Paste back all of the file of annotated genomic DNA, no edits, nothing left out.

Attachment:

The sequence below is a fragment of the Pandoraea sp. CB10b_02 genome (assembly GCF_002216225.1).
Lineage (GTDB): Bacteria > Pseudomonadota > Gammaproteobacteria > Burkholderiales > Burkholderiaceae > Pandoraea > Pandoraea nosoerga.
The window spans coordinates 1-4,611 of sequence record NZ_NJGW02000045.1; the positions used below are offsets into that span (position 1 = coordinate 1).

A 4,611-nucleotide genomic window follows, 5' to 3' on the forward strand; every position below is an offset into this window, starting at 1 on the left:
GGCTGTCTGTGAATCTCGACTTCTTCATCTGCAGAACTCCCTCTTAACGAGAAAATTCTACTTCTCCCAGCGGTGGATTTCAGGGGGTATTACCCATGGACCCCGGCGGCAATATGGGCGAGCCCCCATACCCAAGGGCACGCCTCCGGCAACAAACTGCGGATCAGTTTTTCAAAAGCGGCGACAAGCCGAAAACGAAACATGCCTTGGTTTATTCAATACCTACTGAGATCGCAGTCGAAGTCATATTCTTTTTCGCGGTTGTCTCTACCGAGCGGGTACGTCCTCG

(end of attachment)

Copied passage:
The sequence below is a fragment of the Pandoraea sp. CB10b_02 genome (assembly GCF_002216225.1).
Lineage (GTDB): Bacteria > Pseudomonadota > Gammaproteobacteria > Burkholderiales > Burkholderiaceae > Pandoraea > Pandoraea nosoerga.
The window spans coordinates 1-4,611 of sequence record NZ_NJGW02000045.1; the positions used below are offsets into that span (position 1 = coordinate 1).

A 4,611-nucleotide genomic window follows, 5' to 3' on the forward strand; every position below is an offset into this window, starting at 1 on the left:
GGCTGTCTGTGAATCTCGACTTCTTCATCTGCAGAACTCCCTCTTAACGAGAAAATTCTACTTCTCCCAGCGGTGGATTTCAGGGGGTATTACCCATGGACCCCGGCGGCAATATGGGCGAGCCCCCATACCCAAGGGCACGCCTCCGGCAACAAACTGCGGATCAGTTTTTCAAAAGCGGCGACAAGCCGAAAACGAAACATGCCTTGGTTTATTCAATACCTACTGAGATCGCAGTCGAAGTCATATTCTTTTTCGCGGTTGTCTCTACCGAGCGGGTACGTCCTCG